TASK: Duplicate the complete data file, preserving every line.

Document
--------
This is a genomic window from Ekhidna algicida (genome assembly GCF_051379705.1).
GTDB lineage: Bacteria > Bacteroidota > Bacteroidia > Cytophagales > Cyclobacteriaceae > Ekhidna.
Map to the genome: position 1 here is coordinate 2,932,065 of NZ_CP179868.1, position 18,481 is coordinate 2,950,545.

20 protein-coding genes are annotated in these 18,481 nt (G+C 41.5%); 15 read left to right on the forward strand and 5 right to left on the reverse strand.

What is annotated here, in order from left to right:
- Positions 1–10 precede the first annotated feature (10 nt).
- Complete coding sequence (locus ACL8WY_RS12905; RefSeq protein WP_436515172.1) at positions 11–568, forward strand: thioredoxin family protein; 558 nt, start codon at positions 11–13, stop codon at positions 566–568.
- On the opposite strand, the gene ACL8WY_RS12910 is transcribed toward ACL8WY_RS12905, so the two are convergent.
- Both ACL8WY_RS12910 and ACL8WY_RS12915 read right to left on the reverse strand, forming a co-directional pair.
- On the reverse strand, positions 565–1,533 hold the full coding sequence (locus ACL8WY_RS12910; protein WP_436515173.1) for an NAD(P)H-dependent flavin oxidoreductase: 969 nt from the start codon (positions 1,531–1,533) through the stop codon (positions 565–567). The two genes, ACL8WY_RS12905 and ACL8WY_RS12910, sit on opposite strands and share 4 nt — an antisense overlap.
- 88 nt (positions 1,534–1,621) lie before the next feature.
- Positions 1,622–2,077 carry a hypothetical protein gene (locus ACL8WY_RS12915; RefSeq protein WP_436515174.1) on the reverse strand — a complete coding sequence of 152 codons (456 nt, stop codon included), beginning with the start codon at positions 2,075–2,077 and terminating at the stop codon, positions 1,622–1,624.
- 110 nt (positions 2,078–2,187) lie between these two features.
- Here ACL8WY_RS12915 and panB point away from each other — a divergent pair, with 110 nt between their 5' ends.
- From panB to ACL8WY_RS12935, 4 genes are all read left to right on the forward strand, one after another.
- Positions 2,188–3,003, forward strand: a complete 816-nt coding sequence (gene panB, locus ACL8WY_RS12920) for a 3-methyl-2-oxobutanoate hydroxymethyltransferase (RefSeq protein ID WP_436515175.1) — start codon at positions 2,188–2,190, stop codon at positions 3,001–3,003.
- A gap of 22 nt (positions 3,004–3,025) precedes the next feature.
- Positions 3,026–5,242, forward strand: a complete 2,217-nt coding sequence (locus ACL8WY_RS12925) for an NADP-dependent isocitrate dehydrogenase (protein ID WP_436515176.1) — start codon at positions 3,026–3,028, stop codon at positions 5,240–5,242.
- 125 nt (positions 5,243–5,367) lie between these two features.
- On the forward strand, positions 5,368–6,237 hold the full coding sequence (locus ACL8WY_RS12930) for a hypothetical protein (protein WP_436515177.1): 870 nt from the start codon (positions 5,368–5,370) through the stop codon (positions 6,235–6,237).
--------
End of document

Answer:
This is a genomic window from Ekhidna algicida (genome assembly GCF_051379705.1).
GTDB lineage: Bacteria > Bacteroidota > Bacteroidia > Cytophagales > Cyclobacteriaceae > Ekhidna.
Map to the genome: position 1 here is coordinate 2,932,065 of NZ_CP179868.1, position 18,481 is coordinate 2,950,545.

20 protein-coding genes are annotated in these 18,481 nt (G+C 41.5%); 15 read left to right on the forward strand and 5 right to left on the reverse strand.

What is annotated here, in order from left to right:
- Positions 1–10 precede the first annotated feature (10 nt).
- Complete coding sequence (locus ACL8WY_RS12905; RefSeq protein WP_436515172.1) at positions 11–568, forward strand: thioredoxin family protein; 558 nt, start codon at positions 11–13, stop codon at positions 566–568.
- On the opposite strand, the gene ACL8WY_RS12910 is transcribed toward ACL8WY_RS12905, so the two are convergent.
- Both ACL8WY_RS12910 and ACL8WY_RS12915 read right to left on the reverse strand, forming a co-directional pair.
- On the reverse strand, positions 565–1,533 hold the full coding sequence (locus ACL8WY_RS12910; protein WP_436515173.1) for an NAD(P)H-dependent flavin oxidoreductase: 969 nt from the start codon (positions 1,531–1,533) through the stop codon (positions 565–567). The two genes, ACL8WY_RS12905 and ACL8WY_RS12910, sit on opposite strands and share 4 nt — an antisense overlap.
- 88 nt (positions 1,534–1,621) lie before the next feature.
- Positions 1,622–2,077 carry a hypothetical protein gene (locus ACL8WY_RS12915; RefSeq protein WP_436515174.1) on the reverse strand — a complete coding sequence of 152 codons (456 nt, stop codon included), beginning with the start codon at positions 2,075–2,077 and terminating at the stop codon, positions 1,622–1,624.
- 110 nt (positions 2,078–2,187) lie between these two features.
- Here ACL8WY_RS12915 and panB point away from each other — a divergent pair, with 110 nt between their 5' ends.
- From panB to ACL8WY_RS12935, 4 genes are all read left to right on the forward strand, one after another.
- Positions 2,188–3,003, forward strand: a complete 816-nt coding sequence (gene panB, locus ACL8WY_RS12920) for a 3-methyl-2-oxobutanoate hydroxymethyltransferase (RefSeq protein ID WP_436515175.1) — start codon at positions 2,188–2,190, stop codon at positions 3,001–3,003.
- A gap of 22 nt (positions 3,004–3,025) precedes the next feature.
- Positions 3,026–5,242, forward strand: a complete 2,217-nt coding sequence (locus ACL8WY_RS12925) for an NADP-dependent isocitrate dehydrogenase (protein ID WP_436515176.1) — start codon at positions 3,026–3,028, stop codon at positions 5,240–5,242.
- 125 nt (positions 5,243–5,367) lie between these two features.
- On the forward strand, positions 5,368–6,237 hold the full coding sequence (locus ACL8WY_RS12930) for a hypothetical protein (protein WP_436515177.1): 870 nt from the start codon (positions 5,368–5,370) through the stop codon (positions 6,235–6,237).